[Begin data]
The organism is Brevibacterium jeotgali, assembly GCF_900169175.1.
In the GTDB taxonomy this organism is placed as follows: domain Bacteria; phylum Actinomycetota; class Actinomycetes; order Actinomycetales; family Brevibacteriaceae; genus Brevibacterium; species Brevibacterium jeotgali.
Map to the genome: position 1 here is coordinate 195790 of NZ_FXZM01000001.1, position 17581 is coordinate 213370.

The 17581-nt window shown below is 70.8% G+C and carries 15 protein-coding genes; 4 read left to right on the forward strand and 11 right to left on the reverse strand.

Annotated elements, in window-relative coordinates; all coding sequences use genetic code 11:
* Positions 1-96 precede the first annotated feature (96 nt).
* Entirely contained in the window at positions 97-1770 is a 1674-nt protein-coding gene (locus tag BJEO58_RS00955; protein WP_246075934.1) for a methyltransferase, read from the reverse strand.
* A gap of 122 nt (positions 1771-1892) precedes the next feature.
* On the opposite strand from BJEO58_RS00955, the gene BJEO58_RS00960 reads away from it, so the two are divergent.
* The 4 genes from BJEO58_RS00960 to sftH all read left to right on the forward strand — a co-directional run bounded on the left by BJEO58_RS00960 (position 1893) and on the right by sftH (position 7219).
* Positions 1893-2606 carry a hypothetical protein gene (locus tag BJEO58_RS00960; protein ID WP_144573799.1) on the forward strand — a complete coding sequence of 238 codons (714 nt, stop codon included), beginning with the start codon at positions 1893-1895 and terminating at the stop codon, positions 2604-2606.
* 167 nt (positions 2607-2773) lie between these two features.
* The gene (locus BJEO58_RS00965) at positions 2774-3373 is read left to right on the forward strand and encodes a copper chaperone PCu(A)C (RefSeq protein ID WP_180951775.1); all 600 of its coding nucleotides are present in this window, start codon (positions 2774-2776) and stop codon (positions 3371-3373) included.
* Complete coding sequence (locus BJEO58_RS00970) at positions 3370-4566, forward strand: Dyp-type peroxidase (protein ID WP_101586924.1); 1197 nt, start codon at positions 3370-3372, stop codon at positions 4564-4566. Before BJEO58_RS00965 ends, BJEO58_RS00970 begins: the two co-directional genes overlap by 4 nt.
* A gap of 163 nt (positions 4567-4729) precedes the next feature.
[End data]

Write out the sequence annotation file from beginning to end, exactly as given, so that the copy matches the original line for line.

The organism is Brevibacterium jeotgali, assembly GCF_900169175.1.
In the GTDB taxonomy this organism is placed as follows: domain Bacteria; phylum Actinomycetota; class Actinomycetes; order Actinomycetales; family Brevibacteriaceae; genus Brevibacterium; species Brevibacterium jeotgali.
Map to the genome: position 1 here is coordinate 195790 of NZ_FXZM01000001.1, position 17581 is coordinate 213370.

The 17581-nt window shown below is 70.8% G+C and carries 15 protein-coding genes; 4 read left to right on the forward strand and 11 right to left on the reverse strand.

Annotated elements, in window-relative coordinates; all coding sequences use genetic code 11:
* Positions 1-96 precede the first annotated feature (96 nt).
* Entirely contained in the window at positions 97-1770 is a 1674-nt protein-coding gene (locus tag BJEO58_RS00955; protein WP_246075934.1) for a methyltransferase, read from the reverse strand.
* A gap of 122 nt (positions 1771-1892) precedes the next feature.
* On the opposite strand from BJEO58_RS00955, the gene BJEO58_RS00960 reads away from it, so the two are divergent.
* The 4 genes from BJEO58_RS00960 to sftH all read left to right on the forward strand — a co-directional run bounded on the left by BJEO58_RS00960 (position 1893) and on the right by sftH (position 7219).
* Positions 1893-2606 carry a hypothetical protein gene (locus tag BJEO58_RS00960; protein ID WP_144573799.1) on the forward strand — a complete coding sequence of 238 codons (714 nt, stop codon included), beginning with the start codon at positions 1893-1895 and terminating at the stop codon, positions 2604-2606.
* 167 nt (positions 2607-2773) lie between these two features.
* The gene (locus BJEO58_RS00965) at positions 2774-3373 is read left to right on the forward strand and encodes a copper chaperone PCu(A)C (RefSeq protein ID WP_180951775.1); all 600 of its coding nucleotides are present in this window, start codon (positions 2774-2776) and stop codon (positions 3371-3373) included.
* Complete coding sequence (locus BJEO58_RS00970) at positions 3370-4566, forward strand: Dyp-type peroxidase (protein ID WP_101586924.1); 1197 nt, start codon at positions 3370-3372, stop codon at positions 4564-4566. Before BJEO58_RS00965 ends, BJEO58_RS00970 begins: the two co-directional genes overlap by 4 nt.
* A gap of 163 nt (positions 4567-4729) precedes the next feature.